Movement March continues!
Do you know what NEAT is? It's your non-exercise activity thermogenesis. That basically means all the movement you do in a day that is not part of your formal "workout" or exercise routine.
And you'll be shocked at how much difference it makes in your total energy expenditure for the day.
In my dieting days I only thought my workouts "counted" or were important. That's for sure not the case! I wish I knew all this science I'm going to teach you today back then!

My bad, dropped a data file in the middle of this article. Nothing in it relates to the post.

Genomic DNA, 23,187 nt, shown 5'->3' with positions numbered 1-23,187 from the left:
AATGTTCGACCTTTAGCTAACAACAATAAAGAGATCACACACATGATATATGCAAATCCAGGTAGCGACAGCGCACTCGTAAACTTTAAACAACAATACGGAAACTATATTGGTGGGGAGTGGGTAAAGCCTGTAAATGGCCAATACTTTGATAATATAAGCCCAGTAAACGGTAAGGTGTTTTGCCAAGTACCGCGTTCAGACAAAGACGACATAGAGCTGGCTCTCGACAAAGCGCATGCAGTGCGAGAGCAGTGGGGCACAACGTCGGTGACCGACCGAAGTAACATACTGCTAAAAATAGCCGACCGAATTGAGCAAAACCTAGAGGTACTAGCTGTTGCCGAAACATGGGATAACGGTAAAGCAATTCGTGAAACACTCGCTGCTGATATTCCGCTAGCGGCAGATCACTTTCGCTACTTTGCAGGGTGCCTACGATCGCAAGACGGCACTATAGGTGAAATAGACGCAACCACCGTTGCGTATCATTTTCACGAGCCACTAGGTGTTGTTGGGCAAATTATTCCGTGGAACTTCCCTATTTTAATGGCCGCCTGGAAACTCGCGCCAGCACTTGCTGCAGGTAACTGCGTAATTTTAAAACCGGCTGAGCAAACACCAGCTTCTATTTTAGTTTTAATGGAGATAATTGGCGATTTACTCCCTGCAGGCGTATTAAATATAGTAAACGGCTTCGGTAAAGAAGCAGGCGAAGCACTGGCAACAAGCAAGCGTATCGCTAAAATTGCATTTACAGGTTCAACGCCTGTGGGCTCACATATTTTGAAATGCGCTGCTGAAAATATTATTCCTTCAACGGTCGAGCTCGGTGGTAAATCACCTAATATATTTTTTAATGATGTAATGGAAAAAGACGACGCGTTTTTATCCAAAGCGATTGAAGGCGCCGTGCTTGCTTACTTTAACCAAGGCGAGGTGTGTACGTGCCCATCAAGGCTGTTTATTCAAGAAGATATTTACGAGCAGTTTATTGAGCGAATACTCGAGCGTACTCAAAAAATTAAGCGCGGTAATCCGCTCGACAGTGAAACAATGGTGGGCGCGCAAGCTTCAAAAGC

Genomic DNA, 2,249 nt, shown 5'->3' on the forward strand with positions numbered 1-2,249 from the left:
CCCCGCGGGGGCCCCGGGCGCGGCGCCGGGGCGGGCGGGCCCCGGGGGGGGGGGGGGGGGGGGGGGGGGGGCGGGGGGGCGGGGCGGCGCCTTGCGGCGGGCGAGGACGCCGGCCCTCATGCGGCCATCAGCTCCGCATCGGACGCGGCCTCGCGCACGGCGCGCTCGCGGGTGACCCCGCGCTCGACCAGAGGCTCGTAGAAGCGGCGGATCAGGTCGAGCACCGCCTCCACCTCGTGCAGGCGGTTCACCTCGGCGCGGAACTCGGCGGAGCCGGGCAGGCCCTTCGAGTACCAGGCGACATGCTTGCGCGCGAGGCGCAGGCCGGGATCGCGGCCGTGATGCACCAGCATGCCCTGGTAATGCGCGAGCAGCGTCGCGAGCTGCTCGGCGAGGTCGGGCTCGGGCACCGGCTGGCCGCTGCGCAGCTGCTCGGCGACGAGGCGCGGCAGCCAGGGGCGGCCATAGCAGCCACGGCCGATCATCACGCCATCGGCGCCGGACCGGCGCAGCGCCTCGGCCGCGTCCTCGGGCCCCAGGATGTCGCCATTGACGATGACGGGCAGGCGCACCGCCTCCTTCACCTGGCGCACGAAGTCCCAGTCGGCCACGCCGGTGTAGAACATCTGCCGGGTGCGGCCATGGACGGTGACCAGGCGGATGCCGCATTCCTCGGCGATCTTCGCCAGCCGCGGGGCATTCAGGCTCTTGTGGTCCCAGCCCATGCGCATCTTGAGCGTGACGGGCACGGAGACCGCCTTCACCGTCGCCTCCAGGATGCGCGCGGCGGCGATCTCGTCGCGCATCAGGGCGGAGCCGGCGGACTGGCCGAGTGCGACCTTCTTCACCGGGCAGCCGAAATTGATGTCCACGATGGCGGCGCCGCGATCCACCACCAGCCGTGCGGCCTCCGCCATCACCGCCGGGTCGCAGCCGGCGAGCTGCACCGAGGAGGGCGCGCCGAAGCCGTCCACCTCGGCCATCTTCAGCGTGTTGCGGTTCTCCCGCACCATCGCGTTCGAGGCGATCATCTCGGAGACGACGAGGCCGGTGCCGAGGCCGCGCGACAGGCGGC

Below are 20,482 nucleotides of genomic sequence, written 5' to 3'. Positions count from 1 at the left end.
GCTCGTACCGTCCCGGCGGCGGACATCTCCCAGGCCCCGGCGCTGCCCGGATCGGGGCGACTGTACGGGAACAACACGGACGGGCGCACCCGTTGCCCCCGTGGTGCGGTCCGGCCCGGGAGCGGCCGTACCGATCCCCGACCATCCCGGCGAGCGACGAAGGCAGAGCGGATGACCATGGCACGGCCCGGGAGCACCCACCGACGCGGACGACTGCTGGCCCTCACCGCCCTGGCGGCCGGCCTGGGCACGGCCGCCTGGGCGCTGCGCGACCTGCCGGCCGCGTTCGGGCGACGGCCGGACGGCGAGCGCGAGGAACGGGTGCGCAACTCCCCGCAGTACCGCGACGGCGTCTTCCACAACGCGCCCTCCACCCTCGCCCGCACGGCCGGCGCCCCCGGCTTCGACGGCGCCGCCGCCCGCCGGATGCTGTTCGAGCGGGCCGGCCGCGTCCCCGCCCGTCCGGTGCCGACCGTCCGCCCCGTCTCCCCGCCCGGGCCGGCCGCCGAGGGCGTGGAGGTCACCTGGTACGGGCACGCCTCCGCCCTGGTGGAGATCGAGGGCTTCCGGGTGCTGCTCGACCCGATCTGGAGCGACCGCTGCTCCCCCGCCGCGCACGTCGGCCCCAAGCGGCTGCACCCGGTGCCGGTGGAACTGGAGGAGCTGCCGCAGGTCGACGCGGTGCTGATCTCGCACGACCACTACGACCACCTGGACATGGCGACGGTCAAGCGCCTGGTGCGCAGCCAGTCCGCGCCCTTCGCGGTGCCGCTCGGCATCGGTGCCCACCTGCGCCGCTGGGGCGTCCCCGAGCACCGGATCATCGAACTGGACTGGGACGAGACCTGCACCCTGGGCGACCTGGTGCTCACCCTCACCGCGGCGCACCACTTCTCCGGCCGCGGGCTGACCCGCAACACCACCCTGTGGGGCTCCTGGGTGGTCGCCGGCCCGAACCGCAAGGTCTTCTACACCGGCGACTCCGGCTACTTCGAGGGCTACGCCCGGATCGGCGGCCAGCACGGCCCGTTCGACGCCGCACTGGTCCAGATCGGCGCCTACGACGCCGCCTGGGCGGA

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Hi, welcome back to the eat. Well think. Well live well podcast. I'm Lisa Salisbury, and this is episode 34. Neat energy expenditure and the effect on weight loss. What is NEAT and eat and how can I increase it are the two main questions we're going to be answering today. I will give you a spoiler right now. Walk more will be a general theme of today's episode, but there is more to it than that. We're also going to talk about just the way energy is expended. During the day in your body. So stay tuned because you'll be surprised how much of this part of your physical activity can impact your weight loss efforts, even more so than your formal exercise routine. All right, let's go. Welcome to Eat Well, Think Well, Live Well; the podcast for women who want to lose weight, but are tired of counting and calculating all the food. I'm your host, Lisa Salsbury. I'm a certified health and weight loss coach and life coach, and most importantly a recovered chronic dieter. I'll teach you to figure out why you are eating when you aren't hungry, instead of worrying so much about what you are eating. Hey everyone. Thanks for joining me today. I have had a slew of great guests lately, but interestingly, no one really specializes in today's topic. So I did my own research on top of what I learned in my certification programs. And we are going to thoroughly discuss neat and understand how you can increase it as well as why you would even want to do that. We are also going to learn about how energy is expended in the body. In my dieting days. I spent. an inordinate amount of time thinking about how to limit my energy, going into the body by limiting and counting my calories. And virtually no energy thinking about all the ways energy is expended or used in the body. I only paid attention to my formal exercise routine. And I thought that was the most important part of my energy output. And boy was I wrong? This is part of my movement, March series, where we are talking all about different movements and exercise to help you in that aspect of your fitness. Although I didn't really say much about that in the episode with Maverick last week, I did actually think through in my head that I was going to do a few episodes connected to exercise and movement this month. So this really is part of my live well pillar on the podcast. When you are thinking about movement and exercise, I always try to disassociate it with your food, with the nutrition going in your body. Diet industry has linked these two forever in your mind. And in my mind, diet and exercise, diet, and exercise, I've got to lose weight. So it's diet and exercise. But the truth is you actually could totally lose weight without exercise. But you can't really lose weight. If your nutrition is not dialed in. Well, I just mean that it's unlikely. You'll lose weight with exercise alone, unless you are already eating and a maintenance type amount, meaning you have not gained any weight in the last year. And then the only thing you change is your exercise routine. Then you could end up losing weight, especially if you were increasing your walking quite a bit. It's just not the most effective modality. four. Significant weight loss, as you'll see, as we go through the science today. And it's also unlikely you can dramatically increase your overall activity and not change anything about your nutrition. I was just asked to speak about nutrition for a girls group at my church. And they asked me to talk about simple things. They should learn about food, such as what food is made up of. Like, what are macronutrients, importance of water, just basic things like that. We aren't going to be talking about calories or amounts of macros. Just purely educational about what food is. When I do these, I've done it a couple times. I also like to play this game with the youth. When I teach these classes. And it's, it's the good, bad food game. And spoiler alert. The end of the game has all the foods listed under the good category, except things like all the food and food you're allergic to. So. Anyway, the leaders of the group said, oh yeah, we're also thinking about having some exercise or yoga class there as well on this evening. And I said, I would encourage you not to do that. I would really encourage you to have these on separate nights. The reason is because I don't want these young girls to associate exercise with what they eat. Because so many times it's been said things like you've got to work that off or graphics that show how far you need to run in order to work off a certain Halloween candy or times I've been in group exercise classes and the teachers or trainers were basically telling us they were punishing us for what we ate the day before. None of that nonsense is good for the brain. So I do want to make it clear that these movement episodes are separate from the eat well episodes, movement, and exercise. are essential to your overall health, but we want to separate it from our eating. So we don't end up punishing ourselves in the gym. Or celebrating a great workout with a huge meal. All things I used to do in my dieting days. So what happens when you exercise though, is you get the mental benefits. You are thinking better about yourself, about your efforts, about your body. And then you're feeling confident. And if you follow the model down from the thoughts, which is like, oh, I just did a great job on that workout. And then you feel amazing. You feel confident and then comes your actions, your actions then coming from that feeling of confidence are very likely to be something like sticking with your 24 hour plan choosing to feel your cravings and processing rather than rewarding them. Eating more fruits and vegetables, drinking more water, all those kinds of behaviors that you're trying to implement. So in that way, what you are eating is linked to exercise because of your thoughts about yourself. When you participate in exercise, it's kind of like I can do anything type mentality. Okay. So let's get a little more into the topic today of going beyond our formal exercise, both. Um, my last episode, when I spoke with Maverick Willett about weight training and resistance training, and then next week, you're going to be hearing from a yoga instructor. Those are more formal exercise times in your schedule. But what about the other 23 plus hours in the day? That's where your neat comes in. So if you, if you didn't know before neat stands for non-exercise activity, thermogenesis. So this calls for a lesson on how energy is expended in the body. You may have seen these graphs. But hopefully you can picture this in your mind as I'm describing it. If you aren't familiar with this. So your total daily energy expenditure. Okay, wait, let me just warn you. There are tons of acronyms in this world. Of energy expenditure. So I'm going to give you the acronyms and I'm also going to give you what they stand for. So your total daily energy expenditure or your TDEE. Is the amount of energy you expend in the day. So on a typical day for a typical ambulatory human, about 70% of your total daily energy expenditure or TDEE comes from your B M R, which is your basal metabolic rate. This is all the energy it takes to keep you alive, except from digesting food. So, this is also considered your resting energy expenditure. That's another way. You'll see it. R E. This is the energy for your brain and your liver and your muscles and your tissues and all the things that make you, you to keep all of that going. It's the amount of energy it would take to lay on the couch all day and not move and not eat. 70%. Of your total daily energy. Is this BMR? It's it's a huge majority. And like I said, this is just your resting energy. So the next piece, then the remaining 30% of your TDEE is your. N R E E or your Non resting energy expenditure. So you have 70% of your T D E is your BMR, which is your basal metabolic rate or your resting energy expenditure. And then the 30% is your non resting energy expenditure. So this is, this category then is broken down into T E F, which is the thermal effect of food. So this is where the digestion comes in. Your N E a T your neat, your non-exercise activity, thermogenesis. And EAT, which is your exercise activity. Thermogenesis, not to be confused with eating, which comes under the thermal effect of food or your TEF. Now I purposely didn't give you the percentages of these three things here, because I want you to think about this and decide of those three. In my non resting energy expenditure, the things that I'm doing to move my body around, which do you think contributes the most to your N R E. I think most of us would assume that it would come from your EAT, your exercise activity, thermogenesis. But. We would be wrong. Neat NEA T actually makes up 15%. Of your total energy expenditure in the day. Which means then it makes up 50, 5, 0 that's, half 50%. Of your N R E E or your non resting energy expenditure. So, if you think of the total chart, the total TDEE, NEAT makes up 15% of your total. But if you're looking just at the energy, that is not your basal metabolic rate, not the energy that you're just keeping alive. 50% of that comes from your non exercise activity, thermogenesis. The neat. Next in that section of your non resting energy expenditure comes the T E F the TEF, the thermal effect of food at 10%. Of the total energy expenditure or one third. Of the non resting energy expenditure. And then we have just a measly 5% left. 5% of our total energy expenditure from the day comes from our exercise activity. Thermogenesis. This means that digesting food, the thermal effect of food. And that includes everything from the chewing all the way down to the digestion and all of it. Actually uses more energy. Then your workout this morning. I know that sounds completely crazy and hard to believe, but that really is the science. Our bodies need a lot of energy to stay alive with digesting food, being a huge factor. Now this doesn't mean we don't need to continue. Doing regular exercise, because like I said, at the beginning, The energy expenditure that exercise gives us is not actually the biggest benefit. We don't actually work off our food by doing that one cycling class. Because also I said in the beginning of breaking down these numbers, this is for a typical individual. So if you are a professional or college athlete doing four to six hour workouts per day, Obviously your percentages are going to be different, but I am assuming that none of my listeners fall into that category. I'm assuming most of you are typical exercisers getting 30 to 60 minutes, hopefully several times a week. So we aren't focusing here. On the mental benefits of exercise and cardiovascular benefits of high intensity training and all of those other things for the body, the muscular building, all of that, there are tons and tons of benefits of exercise. And also just as a side note to that, be sure to listen to last week's episode with Maverick Willett, for some of the benefits and how to, as a, for resistance training in women, it was so good. So I don't want you to take away from this episode, the exercise doesn't burn that many calories. So why bother. And that's because of my dieting days when I was wholly consumed with calories in versus calories out. If I had found out that exercise, wasn't making as much of a difference in what I could eat. And I put that in air quotes, right. What I could eat. I probably would have stopped doing it. But I'm giving you these percentages mostly so that we can talk about the importance of that neat portion. The non-exercise part of the T D E as well as the TEF, the TEF thermal effect of food. We actually can also make a difference in our T F percentage by including protein. In every meal. Of the macronutrients that food is made up of protein requires the most energy to get it digested. So a quick breakdown on this. I know I've been talking a lot of numbers and percentages and acronyms, but as a side note, I do offer transcripts on my website of all my podcasts. If you're interested in seeing this in writing, it is done by AI. So it's not a hundred percent accurate all the time, but I'll make sure to go in and correct the numbers if they aren't. Right. So at least those are going to be right and all the acronyms to. But you certainly don't need to memorize all these numbers. I just think it's impactful to hear them just so you get an idea of the differences between these. Um, between these ways, energy is expended as well as what I'm going to go over now, which is the macros, the TEF of our food. so, you know, macro nutrients make up all food. Those are their three are fat carbohydrates and protein, alcohol as a separate category, which we won't address today. Fat provides nine calories per gram calories as a measure of energy here. Not that we need to track or count them, but, um, calories are a measure of energy, so, and it's uh, so okay. So here we go. Again, fat provides nine calories per gram and it's TEF. It's thermal effect of food is zero to 3%. So it's calculated as a percentage of the energy provided. By the macronutrient. So zero to 3% of the calories that were ingested will be used to digest that food. Okay. So carbohydrates provide four calories per gram. And it's T E F is five to 10%. Protein provides four calories per gram as well. And its TEF is 20 to 30%. So, this is just one benefit when it comes to weight loss to include plenty of protein with each and every meal. I do not count macros with my clients, but I do make sure that they are prioritizing protein in their meals. Honestly, most women have dieted so many times in their lives that they know what a serving of protein looks like. You get three to four servings of protein per day. You'll be doing just fine. One thing you can do and you're planning to make sure you are getting enough protein is to make it a priority when you're creating your go-to meals. If you don't have my go-to meal guide, be sure to grab that the link is in the show notes. This is a guide to help you create meals that are your go-tos or things that are always on plan for you. So that means you enjoy eating them. They're easy for you to make, and you know, they keep you on track with your goals. So when you are creating those, think about making sure that there is a good source of protein with each of those meals. You'll notice when you see my go-to meals, that are an example in that guide, that a vast majority are pretty protein dominant. When we are eating primarily carbs and fat, without any protein, you can see that the thermal effect of your food will be quite lower with fat only being zero to three and carbohydrates being five to 10. It's going to be a lot lower and this doesn't even take into account the muscle building benefits of getting protein in as well. But you can also see why we say that protein has more staying power, or it just keeps you fuller longer. It takes a lot longer to digest, which is why it uses so much more energy. Okay, so let's move on to neat that non-exercise activity thermogenesis. What makes up neat. This is all the activity. Or all the ways you move your body, that is not part of your regular exercise routine. So this is cooking, walking up and down the stairs at home, pulling laundry out of the washer, gardening, gentle walks with the dog around the block. Fidgeting washing your hair, getting up and down from the floor with your kids, walking to your coworker's desk, getting up to go to the bathroom. Knitting. Although my apple watch does sometimes think that that nitty movement is somehow walking because it often records steps. When I knit for some reason, I don't know. Anyway, this also includes any work related activities. Such as if you are a server at a restaurant or a retail worker and you are on your feet all day, or if you work construction or massage therapist or you cut hair, all that work-related activity contributes to this neat number. So I think you get the idea when a questionnaire like from a doctor's office asks, if you have an active lifestyle. This is all the stuff it's talking about. Not specifically that 30 minute exercise routine. Because if you are an office worker say, and you work out for 30 or 40 minutes in the morning, and then you sit the rest of the day, your neat will be very low And your total NREE or that non resting energy expenditure. We'll be quite low then. Again, if you are an office worker or you work from home at a desk, like I do you really have to make the effort to increase your activity as opposed to someone. Who say maybe cleans houses for a living and is constantly moving around Holly in a vacuum up and down the stairs. I can think of a lot of jobs that are highly active and just as many that are more sedentary like mine. So there are several industrial and urbanization affects on neat as well. So if you live in a city and walk most places, as opposed to those of us, like me who live in the suburbs and drive everywhere I go, I went to drop something off at a neighbors the other day, and I got in my car. I pulled out of the driveway and I realized, oh, hold on. She literally lives around the corner. What am I doing? It's literally like less than a quarter mile. And I thought I needed to drive because I drive everywhere. Right. So we have these habits built in. So just FYI, I did pull the car back in and I walked. So. And you know what it felt good. I was like, yeah, I can walk places. It's it's fine. So there are seasonal effects also on neat that we want to be aware of. So we tend to be less active in the winter months for various reasons. But naturally if it's cold, we tend to walk outside less. I was just looking at my step count over time. And on average, I'm walking about a thousand less steps in the winter months than I am in the summer months. And that's a thousand. Less steps per day, not for the entire month. I tend to want to run errands less when it's cold and rainy. I also get more steps in the summer from when I'm hiking. So that brings up the monthly totals. So then it brings up my, my daily average when I have those like big hike days. I think I'm also just more hunkered down in the winter. I don't want to move around as much even in the house when I'm cold or maybe cuddled under a blanket. So we want to be aware during the winter too, even more so, you know, walk around the house, take a walk around the office, whatever you need to do to keep that step count up, to keep active, even in the winter. There's a lot of scientific factors that go into your NEAT. Like how much muscle you have and how efficient you are at burning calories, which is a function of your biology, your DNA, mostly as well as the amount of skeletal muscle that you have. So basically the more efficient you get cardiovascular wise and the more muscle you have, the less NEAT has, uh, has that thermal effect. So. The thing is this is going to be very, very small. So even if you see these kinds of articles or headlines, I wouldn't encourage you to dwell on any of that. Mostly, what we want to do is figure out ways to increase our neat are non-exercise activity thermogenesis, as much as we possibly can. Basically, it typically makes up half of that non resting energy expenditure. So any increase we can make to get our neat to atypical or above average, making sure that we are at that 50% of that in our E E. That is going to make a big difference and our overall energy expenditure for the day. I always used to think in my dieting days that the advice to park farther away or take the stairs was so dumb. I just wanted to get in the gym and sweat. And I thought that I was all I needed to do. How much difference could walking a few extra steps make really, but I just didn't know this science. It really does make a difference. Any time you can walk more. Do it. Sometimes I try to get everything in from the car in one trip. And if I'm in a hurry, but mostly I just make several trips and take advantage of needing to carry stuff in. Or make several trips up your own stairs when you were doing laundry, if it's up and down the stairs, like just do that. Be glad be like, oh, here I go up and down the stairs again. When you're cooking, don't hesitate to really move around the kitchen. Maybe put your cutting board on your farthest counter from the refrigerator. Um, as I'm saying that I'm like, that's a terrible idea because I want to put my cutting board next to my stove. So I'm not spilling stuff on the way to the pot, but maybe, you know, that's not the best idea, but the thing is our, in our effort to be more efficient and all of the ways. We have just lost some of this daily movement. The energy, our ancestors expended on washing clothes and hand washing dishes and agriculture and farming and building things by hand. It's just not part of our lives today. They got so much meat, the non-exercise activity, thermogenesis that there probably wasn't really need for that. Eat that exercise activity, thermogenesis. They. Aren't really w when we're talking about very distant ancestors, there, wasn't such a thing as working out. They their lives were this way. So they didn't really have the same breakdowns. We really have to work at it to get the, all that in with our sedentary lifestyle that we are in, in this day and age. Also, we know now that exercise still is quite important to improve or maintain our overall fitness, cardiovascular fitness strength, the measurements. So neat. Doesn't have really have the capacity to do those things. So. Again, there's there's benefit to both neat and eat. I think what I really want to get across to you the most is that being active during the day can really make a difference in your overall energy expenditure. Increasing that activity is something you want to focus on. If you're currently pretty sedentary aside from that regular workout routine, or maybe you're needing to increase your neat as well as. You're eat. Think about ways this can be done. If you don't have a garden, say maybe you increase the amount of plants you have inside walking around the house to check on them, carry them to the sink for water, putting them away. Cleaning is also a great, neat activity. I personally do not love cleaning, but you know, the vacuuming has to get done. So if you want to think about it in terms of improving your neat in order to get it done, maybe you'll be more likely to want to do it. If you're on the phone, you can walk around or pace back and forth. He take that call outside, walk around the block. I mean, not if you're talking to your boss probably, but you know, if it's your sister, then by all means she won't care. Um, are you a fidgeter? I personally am not. I tend to sit very still when I'm watching TV or otherwise just talking to someone. if I'm nervous, I like a fidget toy in my hands, but other than that, I'm like, my body is very still. But fidgeting actually makes a huge difference in your neat. If you are a fidgeter. if you're a leg bouncer, a pencil, twirler, all of those kinds of things. Taking the stairs versus taking the elevators or escalators. If it's practical, obviously not with luggage or groceries, if you live on a top floor apartment, but if you have small things to carry and or nothing, then give the stairs ago. Park farther away when you can. I know I said it was dumb and I really did think that when I was, like I said, when I was in the throws of my dieting days, I just thought that is so dumb. I already worked out this morning. But all the steps add up. I was going to say, don't hesitate to walk around the store or be inefficient with your shopping so you can backtrack through the store. But that actually just goes against my character. I like to start with produce meat. Do my do my canned goods, very efficient, but. you know, there's, there's ways to get more walking in. I could go to the mall more in the winter when I don't want to get outside and walk through the mall and window shop. Ultimately any way that you can stand versus sit. That's a win. I honestly keep getting distracted in my research for this episode, because. I'm like, you know, what I need is a standing desk and a walking pad or one of those small treadmill things for under my desk. Honestly, I am pretty serious about getting one, but it also kind of takes me a while to make these kinds of decisions. So. When I do, I'll put it up on Instagram and show you how I've got it all set up. And if you have one that you love, definitely DM me on Instagram or send me an email like seriously. I would love to know. But if you have that option of a standing desk, even if you don't have the treadmill underneath, that is also great. Ask your company. If they're, if they are an option, if you work in an office, you can get converters that go on top of the regular desk as well. So it's not like you have to get an entirely new desk. I. I have to say, my brother set up a new office for his engineering firm and every desk in the office has the ability to stand. He's got like balls they can sit on. So they're like bouncing, if they're sitting or they can stand. It's I think really common in the new office world to be encouraging movement. And it helps with thinking, but also just with, with this neat. So I would really love to hear how you are getting more neat. In your lives. And if learning about your energy expenditure has been helpful. Again, be sure to check out that go-to meals. guide for. Great ideas on how you can create some go-to meals for yourself and be thinking about how to get more protein. In your daily life. If that's not something that you're already doing, then you want to create some of those go-to meals around some excellent protein sources that you enjoy. Okay. That's it for today. Be sure to tune in next week for our discussion about yoga and how to fit that into your life as well. hey, thanks for listening today. If you're ready to get some personalized coaching from me, I'd encourage you to schedule a free strategy session. Visit www.wellwithlisa.as.me or it's easier just to find that link in the show notes. We'll talk about where you currently are with your weight loss goals. And I'll give you some actionable tools. You can start implementing right away. Before you go, make sure you subscribe to the podcast so you can receive new episodes, right when they're released. And if you're learning something new and enjoying the podcast, I'd love for you to leave me a five star rating and a review. Thanks again for joining me, Lisa Salisbury in this episode of Eat Well, Think Well, Live Well.